order is judicially reviewed and if a court orders a stay of the removal of the alien, the date
of the court's final order."); see also Leslie v. Attorney General of U.S., 678 F.3d 265, 270
(3d Cir. 2012). Thus, Hutton is subject to pre-'fInal order detention, and the Court must
determine whether he is entitled to habeas relief in the nature of his release from the Pike
County Correctional Facility pending the outcome of his immigration proceedings, or to
order a bond hearing. Respondent does not oppose Hutton's request for a bond hearing,
and asserts that the Court should order an Immigration Judge to conduct an individualized
bond hearing. (Doc. 5, pp. 4-7).
Following Hutton's 2010 conviction, there was a clear legal basis for ICE to detain
him pending the outcome of removal proceedings. See Diop v. ICE, 656 F.3d 221,230 (3d
Cir.2011). Pursuant to 8 U.S.C. § 1226(c), the Attorney General must take into custody
any alien who "is deportable by reason of having committed any offense covered in section
1227(a)(2)(A)(ii), (A)(iii), (8), (C), or (D) of this title." 8 U.S.C. § 1226(c)(1 )(8). Prior to a
final removal order, an alien must be detained without being afforded a bond hearing. 8
U.S.C. § 1226(c). However, this "mandatory detention" provision has limits. See Diop, 656
F.3d at 232. Although mandatory detention for some classes of aliens under § 1226(c) is
constitutional, Justice Kennedy's concurring opinion in Demore v. Kim, et al., 538 U.S. 510,
532 (2003), helps inform the Diop Court's emphasis that continued detention can become
unconstitutional unless the government justifies its actions at a hearing designed to
ascertain whether continued detention of the alien is necessary to achieve the law's stated
purposes of preventing flight and minimizing potential dangers to the community. Diop, 656
F.3d at 233. Where detention has become unreasonable, lithe Due Process Clause
demands a hearing, at which the Government bears the burden of proving that continued
detention is necessary to fulfill the purposes of the detention statute." Id.
Hutton has now been detained by ICE for nearly four years. Although the statutory
law does seemingly dictate mandatory custody, "[w]e do not believe that Congress intended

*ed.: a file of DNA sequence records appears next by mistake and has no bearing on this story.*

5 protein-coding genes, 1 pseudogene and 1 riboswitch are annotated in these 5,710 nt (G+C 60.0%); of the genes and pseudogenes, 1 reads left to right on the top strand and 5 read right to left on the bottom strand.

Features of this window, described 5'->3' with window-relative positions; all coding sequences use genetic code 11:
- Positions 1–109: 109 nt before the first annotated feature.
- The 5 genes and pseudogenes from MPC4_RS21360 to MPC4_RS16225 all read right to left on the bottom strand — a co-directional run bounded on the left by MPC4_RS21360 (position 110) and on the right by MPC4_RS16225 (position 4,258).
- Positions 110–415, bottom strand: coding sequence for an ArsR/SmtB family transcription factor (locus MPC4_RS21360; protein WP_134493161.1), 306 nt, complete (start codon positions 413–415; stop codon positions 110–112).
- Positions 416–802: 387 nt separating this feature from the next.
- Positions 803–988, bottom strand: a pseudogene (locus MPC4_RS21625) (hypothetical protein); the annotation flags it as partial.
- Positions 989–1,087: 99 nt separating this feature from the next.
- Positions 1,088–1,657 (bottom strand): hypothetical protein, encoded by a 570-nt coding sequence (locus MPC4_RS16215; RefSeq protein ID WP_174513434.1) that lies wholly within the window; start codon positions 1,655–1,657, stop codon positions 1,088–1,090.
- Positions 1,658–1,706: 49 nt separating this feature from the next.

to authorize prolonged, unreasonable, detention without a bond hearing." Hernandez v.
Sabol, 823 F. Supp. 2d 266, 272 (MD. Pa. 2011). As stated supra, section 1226(c)
authorizes detention for a reasonable amount of time, after which the authorities must make
an individualized inquiry into whether detention is still necessary to fulfill the statute's
purposes of ensuring that an alien attends removal proceedings and that his release will not
pose a danger to the community. See Diop, 656 F.3d at 231. Given Hutton's nearly four
year detention, the Court will direct that Hutton be granted a bond hearing to ascertain
whether the immigration court considers him a flight risk or a danger to the community if he
were released pending the outcome of his immigration proceedings.
This Court's decision is entirely consistent with other case law from the Middle
District of Pennsylvania, as well as with the Diop Court's caution that prolonged detention of
an alien (35-month detention in Diop) , absent an individualized bond hearing, can become
presumptively unreasonable. See Bautista v. Sabol, 862 F. Supp. 2d 375 (M.D. Pa. 2012).
Following Diop, the Middle District Court has ruled that a petitioner, detained for
approximately twenty (20) months under § 1226(c), was entitled to release while his appeal
of removal was pending in the immigration court and the Board of Immigration Appeals.
See Gupta v. Sabol, 2011 WL 3897964, *1 (M.D. Pa. 2011). The Gupta Court stated that
such decisions reflect "a growing consensus within this district and throughout the federal
courts  that prolonged detention of aliens under § 1226(c) raises serious constitutional
concerns." Id. at *2. Although this Court declines to grant the outright release of Hutton in
advance of a bond hearing, Hutton's detention does require a bond hearing.
A separate Order shall issue.